In our study, the presence of neonatal MRI abnormalities was a significant univariate predictor of positive scores on the M-CHAT test at follow-up. Although the number of infants with cerebellar hemorrhage (either isolated or combined with supratentorial parenchymal injury) was relatively small, this subgroup was significantly more likely to have positive M-CHAT scores than infants without cerebellar injury on MRI. These findings corroborate our results from a previous study59
in which more than one third of ex-preterm infants with isolated cerebellar hemorrhagic injury had positive autism screening tests at follow-up; however, in the current study, this specific relationship could not be tested in a multivariate model given the small size of the subgroup with cerebellar injury. Consequently, cerebellar injury was incorporated into an overall abnormal MRI category, which failed to reach statistical significance in its relationship with positive M-CHAT scores. Larger studies will be needed to address the potential importance of this relationship. Furthermore, it is important to note that in this study, a subset of ex-preterm infants with normal conventional MRI studies had positive screening scores for autism spectrum disorders. It is possible that these children have brain injury below the resolution of current conventional MRI techniques, and more sophisticated quantitative MRI techniques may be needed to address this issue. Using such techniques, we previously showed a significant impairment of cerebellar growth in preterm infants as early as term corrected age, even in the absence of obvious cerebellar injury by conventional MRI studies.60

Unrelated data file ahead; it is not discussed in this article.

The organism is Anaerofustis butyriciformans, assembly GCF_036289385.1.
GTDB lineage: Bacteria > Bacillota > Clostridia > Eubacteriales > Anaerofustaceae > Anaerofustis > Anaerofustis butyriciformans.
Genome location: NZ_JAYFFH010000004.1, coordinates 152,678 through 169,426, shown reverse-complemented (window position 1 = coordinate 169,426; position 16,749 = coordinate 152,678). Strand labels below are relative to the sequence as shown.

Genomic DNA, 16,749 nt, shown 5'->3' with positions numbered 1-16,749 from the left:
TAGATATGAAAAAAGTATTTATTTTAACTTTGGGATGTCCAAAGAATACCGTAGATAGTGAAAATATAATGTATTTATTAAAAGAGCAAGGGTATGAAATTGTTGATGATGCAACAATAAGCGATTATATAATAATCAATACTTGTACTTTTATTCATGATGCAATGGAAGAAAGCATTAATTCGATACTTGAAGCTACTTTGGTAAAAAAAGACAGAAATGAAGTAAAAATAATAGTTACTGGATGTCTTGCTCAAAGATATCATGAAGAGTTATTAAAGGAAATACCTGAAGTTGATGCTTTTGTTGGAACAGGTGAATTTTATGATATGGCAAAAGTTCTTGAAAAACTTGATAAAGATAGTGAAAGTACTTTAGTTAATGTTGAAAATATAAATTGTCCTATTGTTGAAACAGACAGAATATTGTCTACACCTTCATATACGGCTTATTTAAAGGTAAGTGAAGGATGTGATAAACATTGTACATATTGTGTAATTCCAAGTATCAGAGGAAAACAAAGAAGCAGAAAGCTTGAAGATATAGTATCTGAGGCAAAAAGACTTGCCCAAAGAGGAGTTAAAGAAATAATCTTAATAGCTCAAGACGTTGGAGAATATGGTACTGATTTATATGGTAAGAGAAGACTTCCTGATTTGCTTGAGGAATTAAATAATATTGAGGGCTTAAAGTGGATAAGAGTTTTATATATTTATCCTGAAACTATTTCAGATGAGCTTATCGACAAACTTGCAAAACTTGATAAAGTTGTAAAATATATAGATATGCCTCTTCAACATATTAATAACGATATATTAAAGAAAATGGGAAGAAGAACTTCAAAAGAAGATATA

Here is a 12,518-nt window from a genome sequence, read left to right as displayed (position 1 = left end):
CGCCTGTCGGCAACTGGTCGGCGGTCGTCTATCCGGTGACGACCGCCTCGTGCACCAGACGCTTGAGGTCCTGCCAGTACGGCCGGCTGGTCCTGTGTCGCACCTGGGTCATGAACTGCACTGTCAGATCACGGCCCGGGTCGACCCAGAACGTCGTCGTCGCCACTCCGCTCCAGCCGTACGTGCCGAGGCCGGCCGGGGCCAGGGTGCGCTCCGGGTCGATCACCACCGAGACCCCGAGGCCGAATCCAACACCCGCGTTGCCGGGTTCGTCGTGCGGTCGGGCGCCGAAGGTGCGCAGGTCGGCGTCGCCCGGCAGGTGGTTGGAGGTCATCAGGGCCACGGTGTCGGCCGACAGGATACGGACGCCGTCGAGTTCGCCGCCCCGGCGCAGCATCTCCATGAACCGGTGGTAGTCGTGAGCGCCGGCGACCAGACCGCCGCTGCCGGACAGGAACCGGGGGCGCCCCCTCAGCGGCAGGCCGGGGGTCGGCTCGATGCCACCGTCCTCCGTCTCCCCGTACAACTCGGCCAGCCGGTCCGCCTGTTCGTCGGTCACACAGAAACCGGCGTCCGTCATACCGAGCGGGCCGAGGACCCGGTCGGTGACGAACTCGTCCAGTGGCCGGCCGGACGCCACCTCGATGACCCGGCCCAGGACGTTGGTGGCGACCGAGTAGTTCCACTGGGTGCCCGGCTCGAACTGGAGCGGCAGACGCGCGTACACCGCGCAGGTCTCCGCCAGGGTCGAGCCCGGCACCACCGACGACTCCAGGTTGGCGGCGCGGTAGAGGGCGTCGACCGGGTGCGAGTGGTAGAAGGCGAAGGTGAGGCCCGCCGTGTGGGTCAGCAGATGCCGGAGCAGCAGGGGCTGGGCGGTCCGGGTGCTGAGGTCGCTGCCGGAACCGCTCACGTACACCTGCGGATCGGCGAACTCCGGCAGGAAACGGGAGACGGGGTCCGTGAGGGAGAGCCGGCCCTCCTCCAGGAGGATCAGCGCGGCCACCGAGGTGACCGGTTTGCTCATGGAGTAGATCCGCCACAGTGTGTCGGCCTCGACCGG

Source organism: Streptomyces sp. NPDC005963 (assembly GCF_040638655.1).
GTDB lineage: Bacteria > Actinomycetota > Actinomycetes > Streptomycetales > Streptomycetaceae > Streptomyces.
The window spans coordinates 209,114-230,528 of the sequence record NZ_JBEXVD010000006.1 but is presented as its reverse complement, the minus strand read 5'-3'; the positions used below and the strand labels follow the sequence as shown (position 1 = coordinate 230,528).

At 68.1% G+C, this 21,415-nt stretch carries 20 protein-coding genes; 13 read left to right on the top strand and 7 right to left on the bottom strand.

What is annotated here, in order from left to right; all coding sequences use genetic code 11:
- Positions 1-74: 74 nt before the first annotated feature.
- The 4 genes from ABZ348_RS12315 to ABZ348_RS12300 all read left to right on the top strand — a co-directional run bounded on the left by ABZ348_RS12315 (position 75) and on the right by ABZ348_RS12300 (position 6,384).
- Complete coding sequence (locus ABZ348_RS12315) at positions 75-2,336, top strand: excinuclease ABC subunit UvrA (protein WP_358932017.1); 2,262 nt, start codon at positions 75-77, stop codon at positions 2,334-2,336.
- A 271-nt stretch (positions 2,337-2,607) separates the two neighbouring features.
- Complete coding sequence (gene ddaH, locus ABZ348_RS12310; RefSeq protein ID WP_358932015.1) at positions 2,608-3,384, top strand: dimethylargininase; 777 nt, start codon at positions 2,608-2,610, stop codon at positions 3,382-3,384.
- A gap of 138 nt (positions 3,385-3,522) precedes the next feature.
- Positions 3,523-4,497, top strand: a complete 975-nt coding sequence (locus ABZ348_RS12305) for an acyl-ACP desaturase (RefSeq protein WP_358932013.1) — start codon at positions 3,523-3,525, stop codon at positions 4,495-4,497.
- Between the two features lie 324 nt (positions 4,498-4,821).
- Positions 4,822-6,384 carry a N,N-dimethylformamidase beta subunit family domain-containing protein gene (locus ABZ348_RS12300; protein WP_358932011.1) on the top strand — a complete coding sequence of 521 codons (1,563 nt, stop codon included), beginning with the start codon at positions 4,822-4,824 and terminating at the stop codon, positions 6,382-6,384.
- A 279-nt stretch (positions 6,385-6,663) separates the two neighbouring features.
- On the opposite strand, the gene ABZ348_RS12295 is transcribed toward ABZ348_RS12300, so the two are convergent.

Children with global developmental delay or specific language impairments and those with autism spectrum disorders may share a number of common features, particularly at a young age.61–63